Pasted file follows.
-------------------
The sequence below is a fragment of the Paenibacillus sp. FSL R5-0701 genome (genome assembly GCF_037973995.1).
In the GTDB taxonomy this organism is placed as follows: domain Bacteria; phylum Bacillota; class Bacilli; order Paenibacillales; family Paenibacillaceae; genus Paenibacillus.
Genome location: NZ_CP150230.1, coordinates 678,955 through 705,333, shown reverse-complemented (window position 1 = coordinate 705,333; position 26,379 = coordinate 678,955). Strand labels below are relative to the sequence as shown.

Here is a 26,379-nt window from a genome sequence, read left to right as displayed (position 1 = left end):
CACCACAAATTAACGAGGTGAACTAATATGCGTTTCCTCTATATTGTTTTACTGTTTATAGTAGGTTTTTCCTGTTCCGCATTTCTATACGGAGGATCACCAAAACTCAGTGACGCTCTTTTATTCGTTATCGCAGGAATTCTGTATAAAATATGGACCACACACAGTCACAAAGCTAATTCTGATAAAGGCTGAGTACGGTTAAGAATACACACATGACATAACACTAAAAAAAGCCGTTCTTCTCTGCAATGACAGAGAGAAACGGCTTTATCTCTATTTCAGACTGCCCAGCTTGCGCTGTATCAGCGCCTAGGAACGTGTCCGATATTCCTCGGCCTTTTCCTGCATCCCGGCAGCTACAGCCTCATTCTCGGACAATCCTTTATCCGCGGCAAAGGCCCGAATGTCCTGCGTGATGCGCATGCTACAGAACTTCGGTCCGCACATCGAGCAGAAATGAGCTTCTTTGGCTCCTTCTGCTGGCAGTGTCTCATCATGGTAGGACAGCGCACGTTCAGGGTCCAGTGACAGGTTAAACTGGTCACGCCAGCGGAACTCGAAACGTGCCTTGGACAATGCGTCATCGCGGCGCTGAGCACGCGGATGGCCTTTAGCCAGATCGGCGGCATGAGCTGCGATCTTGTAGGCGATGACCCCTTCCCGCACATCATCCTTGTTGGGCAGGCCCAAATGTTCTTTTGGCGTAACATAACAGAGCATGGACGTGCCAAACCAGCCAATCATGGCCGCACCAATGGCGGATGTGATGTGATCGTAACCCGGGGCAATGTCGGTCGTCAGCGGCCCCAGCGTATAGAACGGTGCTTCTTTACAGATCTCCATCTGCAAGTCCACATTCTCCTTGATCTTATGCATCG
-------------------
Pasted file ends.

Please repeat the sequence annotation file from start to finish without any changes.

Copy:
The sequence below is a fragment of the Paenibacillus sp. FSL R5-0701 genome (genome assembly GCF_037973995.1).
In the GTDB taxonomy this organism is placed as follows: domain Bacteria; phylum Bacillota; class Bacilli; order Paenibacillales; family Paenibacillaceae; genus Paenibacillus.
Genome location: NZ_CP150230.1, coordinates 678,955 through 705,333, shown reverse-complemented (window position 1 = coordinate 705,333; position 26,379 = coordinate 678,955). Strand labels below are relative to the sequence as shown.

Here is a 26,379-nt window from a genome sequence, read left to right as displayed (position 1 = left end):
CACCACAAATTAACGAGGTGAACTAATATGCGTTTCCTCTATATTGTTTTACTGTTTATAGTAGGTTTTTCCTGTTCCGCATTTCTATACGGAGGATCACCAAAACTCAGTGACGCTCTTTTATTCGTTATCGCAGGAATTCTGTATAAAATATGGACCACACACAGTCACAAAGCTAATTCTGATAAAGGCTGAGTACGGTTAAGAATACACACATGACATAACACTAAAAAAAGCCGTTCTTCTCTGCAATGACAGAGAGAAACGGCTTTATCTCTATTTCAGACTGCCCAGCTTGCGCTGTATCAGCGCCTAGGAACGTGTCCGATATTCCTCGGCCTTTTCCTGCATCCCGGCAGCTACAGCCTCATTCTCGGACAATCCTTTATCCGCGGCAAAGGCCCGAATGTCCTGCGTGATGCGCATGCTACAGAACTTCGGTCCGCACATCGAGCAGAAATGAGCTTCTTTGGCTCCTTCTGCTGGCAGTGTCTCATCATGGTAGGACAGCGCACGTTCAGGGTCCAGTGACAGGTTAAACTGGTCACGCCAGCGGAACTCGAAACGTGCCTTGGACAATGCGTCATCGCGGCGCTGAGCACGCGGATGGCCTTTAGCCAGATCGGCGGCATGAGCTGCGATCTTGTAGGCGATGACCCCTTCCCGCACATCATCCTTGTTGGGCAGGCCCAAATGTTCTTTTGGCGTAACATAACAGAGCATGGACGTGCCAAACCAGCCAATCATGGCCGCACCAATGGCGGATGTGATGTGATCGTAACCCGGGGCAATGTCGGTCGTCAGCGGCCCCAGCGTATAGAACGGTGCTTCTTTACAGATCTCCATCTGCAAGTCCACATTCTCCTTGATCTTATGCATCG